Does it Amount to Anything?

She Won. She became a landscaper.

I believe American culture suffers from a product mentality. We are materialists at heart. Consumers. Goals, desires are often outside of ourselves and we’re on a linear trajectory towards acquiring something – a better job, a higher salary, a lake house, a BMW, a trip to Spain.

And while that has all kinds of problems associated with it, the one that most affects me is the “what does this amount to” mentality. It is a spiritual practice to purge your house, your job, your task sheet and your mind of this productivity and result obsession. But, I think it is key to escaping the “life of quiet desperation” crap.

Nothing drives this home for me like having a child. When I first had Indy, I was still very “what does this amount to” motivated. I was reading lots of books on how to raise the perfect child with the most life opportunities. I planned to give him the gift of “getting ahead,” and well intention-ed as it was, it was misguided and went terribly. Thank God.

Raising a kid is a process of letting go, especially of this mentality of acquisition. Every picture he draws with care and love, that I then eventually discard, drives this home. As will every science project and blue ribbon and once beloved toy we must let go. Just as it is in my own life when I toss cards people have sent, A+ college papers, or magazine articles I wrote for a job long ago. What does it amount to?

Nothing. It all will go into the ground whether I choose it or not. But does that mean it is worthless? Of course not. Just because I have to toss a notebook of drawings from my son to replace it on the shelf with another, does not, in any way, devalue the last notebook. But the value of these things lies in the moment — of creating them, living through and with them.  It comes in the experience of them, the learning from them, and the moving through them. Not onward and upward. Just process.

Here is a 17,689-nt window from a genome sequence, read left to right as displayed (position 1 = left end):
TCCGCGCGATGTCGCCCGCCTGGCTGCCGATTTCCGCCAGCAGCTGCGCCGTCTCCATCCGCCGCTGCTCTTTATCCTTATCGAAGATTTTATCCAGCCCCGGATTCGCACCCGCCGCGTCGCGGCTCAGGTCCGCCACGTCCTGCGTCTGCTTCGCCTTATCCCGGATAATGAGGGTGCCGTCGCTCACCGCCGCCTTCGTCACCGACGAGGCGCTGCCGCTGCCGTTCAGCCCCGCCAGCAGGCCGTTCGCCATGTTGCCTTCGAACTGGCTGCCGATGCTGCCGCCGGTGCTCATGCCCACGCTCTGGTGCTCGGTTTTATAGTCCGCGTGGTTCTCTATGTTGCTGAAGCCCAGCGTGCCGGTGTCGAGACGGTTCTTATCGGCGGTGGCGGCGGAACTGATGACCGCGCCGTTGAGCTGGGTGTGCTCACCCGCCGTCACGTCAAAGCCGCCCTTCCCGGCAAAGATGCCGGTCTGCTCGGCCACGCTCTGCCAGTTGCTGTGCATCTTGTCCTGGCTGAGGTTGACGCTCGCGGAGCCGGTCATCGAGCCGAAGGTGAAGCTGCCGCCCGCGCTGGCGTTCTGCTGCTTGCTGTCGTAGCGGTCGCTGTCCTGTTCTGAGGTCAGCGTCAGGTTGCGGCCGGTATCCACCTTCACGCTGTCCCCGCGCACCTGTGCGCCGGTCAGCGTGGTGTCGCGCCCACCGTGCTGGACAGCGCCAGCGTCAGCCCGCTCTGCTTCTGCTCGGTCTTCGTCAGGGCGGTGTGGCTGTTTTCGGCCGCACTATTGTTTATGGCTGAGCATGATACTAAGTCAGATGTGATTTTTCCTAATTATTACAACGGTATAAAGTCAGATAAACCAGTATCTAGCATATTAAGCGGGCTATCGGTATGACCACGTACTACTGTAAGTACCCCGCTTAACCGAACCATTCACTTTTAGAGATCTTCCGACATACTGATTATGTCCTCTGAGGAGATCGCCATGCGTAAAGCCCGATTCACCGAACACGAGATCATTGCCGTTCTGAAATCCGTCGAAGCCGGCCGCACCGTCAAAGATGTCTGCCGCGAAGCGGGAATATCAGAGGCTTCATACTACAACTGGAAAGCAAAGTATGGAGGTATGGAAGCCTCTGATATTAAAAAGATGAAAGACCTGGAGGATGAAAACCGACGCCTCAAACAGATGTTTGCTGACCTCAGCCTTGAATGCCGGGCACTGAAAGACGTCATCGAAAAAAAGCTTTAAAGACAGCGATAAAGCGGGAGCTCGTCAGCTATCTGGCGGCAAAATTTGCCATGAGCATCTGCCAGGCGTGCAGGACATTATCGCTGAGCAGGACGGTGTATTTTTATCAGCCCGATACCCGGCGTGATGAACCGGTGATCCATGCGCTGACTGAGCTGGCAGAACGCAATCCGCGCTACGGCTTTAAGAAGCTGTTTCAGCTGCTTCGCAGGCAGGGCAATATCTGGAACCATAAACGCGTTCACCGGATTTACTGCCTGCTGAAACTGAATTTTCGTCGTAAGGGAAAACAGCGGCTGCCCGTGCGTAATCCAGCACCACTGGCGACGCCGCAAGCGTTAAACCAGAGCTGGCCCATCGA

Understanding this, for me, is the key to not going mad on my writing journey. The first draft, the first manuscript, the last effort is never a waste. Yes, it is not, will never, “amounting to anything” in a traditional materialistic sense. But I must remember that ultimately nothing does. Have you ever picked up a non-literary novel from the 1960s? They are snapshots in time – of what (usually) women who bought the book generally thought, desired, and suffered.

But the story, the characters, the author is unmemorable and of no societal value. No one from the time, from the mindset, is left to buy this book. It will go to the landfill. But was it worthless? No. In its moment, it touched someone, occupied a space in their mind and life, influenced the way they then influenced someone else. You can never know how your work touches a human spirit. Therein lies the value.

So, I carry on knowing it will all amount to nothing and yet still I have hope in its worth for me and beyond me.

 

3 Comments

  1. Hey Rocky, I’ve been dealing with purging the clutter, piles, and unused crap in my life. How important a particular item seemed in the moment; only to be used a few times then cast aside to collect dust. It’s more difficult for me to let go of sentmental things (gifted items) than “stuff” I purchased. It feels like I’m betraying the giver. As the number of physical things decrease, the clutter in my head decreases as well. How much do any of us REALLy need? Less than most of us already have.

    Thanks for timely obeservation, it hits home.

  2. “Just process.”

    Awesome post, Rocky! Thank you for this. Valuing the ephemeral over the perceived permanent. Loving the ephemeral and devaluing the perceived permanent. Living for the ephemeral and ignoring the perceived permanent. This is the path I am on too!

    Thanks again for writing this today, for now, and though not directly, for me.

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